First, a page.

This project will help to clarify the pathogenesis of Alport syndrome and investigate a new strategy for treatment.
The first aim will be to study how type IV collagen folds around natural sequence interruptions, which exist benignly in the normal collagen sequence. Recombinant collagen will be used to study the effect of interruptions on folding kinetics by circular dichroism, trypsin susceptibility, fluorescence, and electron microscopy. A subset of natural interruptions is similar to the sequences created by glycine missense mutations that cause Alport syndrome.
The second aim will be to examine the differences between these interruptions and mutations in sequence, structure, and folding to provide insight into defective folding around mutations. Peptide and recombinant systems will be employed to obtain structural and kinetic information.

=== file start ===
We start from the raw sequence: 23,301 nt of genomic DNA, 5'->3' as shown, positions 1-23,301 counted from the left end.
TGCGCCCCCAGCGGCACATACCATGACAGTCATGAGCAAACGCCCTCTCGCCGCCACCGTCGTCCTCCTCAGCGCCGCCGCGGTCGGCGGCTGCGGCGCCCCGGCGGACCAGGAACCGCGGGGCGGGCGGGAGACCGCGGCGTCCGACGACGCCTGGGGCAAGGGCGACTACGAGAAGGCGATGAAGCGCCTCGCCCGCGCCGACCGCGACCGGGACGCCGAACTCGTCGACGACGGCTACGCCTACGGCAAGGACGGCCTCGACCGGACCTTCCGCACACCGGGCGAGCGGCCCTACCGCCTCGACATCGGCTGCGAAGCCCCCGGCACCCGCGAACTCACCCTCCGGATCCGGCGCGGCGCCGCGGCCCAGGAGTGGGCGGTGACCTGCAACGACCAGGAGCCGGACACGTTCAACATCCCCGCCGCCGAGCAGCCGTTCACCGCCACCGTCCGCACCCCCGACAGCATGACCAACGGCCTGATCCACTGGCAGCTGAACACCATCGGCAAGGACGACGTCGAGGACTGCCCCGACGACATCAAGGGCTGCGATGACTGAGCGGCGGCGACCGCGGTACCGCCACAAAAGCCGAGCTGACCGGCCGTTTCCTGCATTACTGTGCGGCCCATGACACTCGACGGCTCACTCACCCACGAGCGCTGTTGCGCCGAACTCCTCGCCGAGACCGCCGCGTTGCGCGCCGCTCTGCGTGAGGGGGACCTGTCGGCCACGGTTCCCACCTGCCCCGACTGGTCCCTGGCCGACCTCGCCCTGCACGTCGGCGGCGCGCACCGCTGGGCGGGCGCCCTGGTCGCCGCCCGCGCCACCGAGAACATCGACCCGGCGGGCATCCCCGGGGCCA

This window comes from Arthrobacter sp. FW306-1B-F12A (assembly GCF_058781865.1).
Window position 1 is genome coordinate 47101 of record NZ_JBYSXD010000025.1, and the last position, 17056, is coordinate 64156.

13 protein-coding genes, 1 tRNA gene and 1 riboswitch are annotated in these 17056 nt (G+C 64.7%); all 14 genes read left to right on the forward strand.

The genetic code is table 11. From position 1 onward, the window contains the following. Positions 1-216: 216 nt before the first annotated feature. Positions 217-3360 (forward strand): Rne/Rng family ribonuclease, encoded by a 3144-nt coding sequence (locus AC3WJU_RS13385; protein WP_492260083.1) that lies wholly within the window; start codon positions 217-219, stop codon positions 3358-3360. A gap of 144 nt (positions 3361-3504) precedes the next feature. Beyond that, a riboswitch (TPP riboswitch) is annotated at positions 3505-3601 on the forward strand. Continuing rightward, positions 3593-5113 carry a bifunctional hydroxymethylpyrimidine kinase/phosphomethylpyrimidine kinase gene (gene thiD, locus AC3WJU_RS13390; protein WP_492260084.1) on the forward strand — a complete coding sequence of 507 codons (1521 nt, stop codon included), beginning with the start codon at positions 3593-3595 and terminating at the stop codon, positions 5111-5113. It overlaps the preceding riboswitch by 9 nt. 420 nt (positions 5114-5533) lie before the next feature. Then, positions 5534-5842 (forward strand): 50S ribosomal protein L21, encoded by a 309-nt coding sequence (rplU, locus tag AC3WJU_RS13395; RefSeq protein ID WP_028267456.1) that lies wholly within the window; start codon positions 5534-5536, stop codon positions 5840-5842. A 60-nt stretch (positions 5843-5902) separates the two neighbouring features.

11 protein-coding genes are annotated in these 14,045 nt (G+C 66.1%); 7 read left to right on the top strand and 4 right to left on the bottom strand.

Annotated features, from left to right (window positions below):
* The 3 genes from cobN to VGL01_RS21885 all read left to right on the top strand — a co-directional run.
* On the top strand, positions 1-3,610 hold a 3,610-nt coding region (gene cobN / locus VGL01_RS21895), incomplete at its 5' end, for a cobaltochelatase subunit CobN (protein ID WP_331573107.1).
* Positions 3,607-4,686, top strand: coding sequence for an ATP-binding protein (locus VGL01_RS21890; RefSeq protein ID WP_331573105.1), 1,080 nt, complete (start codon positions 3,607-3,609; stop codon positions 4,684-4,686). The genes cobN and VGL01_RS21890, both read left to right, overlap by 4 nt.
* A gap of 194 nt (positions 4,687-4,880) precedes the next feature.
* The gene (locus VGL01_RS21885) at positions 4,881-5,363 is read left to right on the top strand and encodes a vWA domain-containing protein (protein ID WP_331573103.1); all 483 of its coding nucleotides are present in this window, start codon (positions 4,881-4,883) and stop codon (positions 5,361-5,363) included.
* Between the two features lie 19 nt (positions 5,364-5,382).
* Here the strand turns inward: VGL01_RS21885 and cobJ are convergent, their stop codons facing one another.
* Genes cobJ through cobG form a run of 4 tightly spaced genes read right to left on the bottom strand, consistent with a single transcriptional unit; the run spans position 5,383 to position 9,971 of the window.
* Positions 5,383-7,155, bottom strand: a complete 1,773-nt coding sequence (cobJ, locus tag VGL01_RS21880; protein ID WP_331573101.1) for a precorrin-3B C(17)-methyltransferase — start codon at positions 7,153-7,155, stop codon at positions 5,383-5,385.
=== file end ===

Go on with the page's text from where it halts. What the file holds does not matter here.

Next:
The third aim will be to test small molecule chaperones to determine whether they can correct folding defects caused by missense mutations.
Current treatments for the inherited kidney disease Alport syndrome do not prevent kidney failure, resulting in a need for transplantation and lifelong immunosuppressant medications. The goal of this research training plan is to improve understanding of how Alport syndrome mutations affect the folding of type IV collagen, and to test drugs that may improve treatment by improving folding.
|Hwang, Eileen S; Brodsky, Barbara (2012) Folding delay and structural perturbations caused by type IV collagen natural interruptions and nearby Gly missense mutations. J Biol Chem 287:4368-75|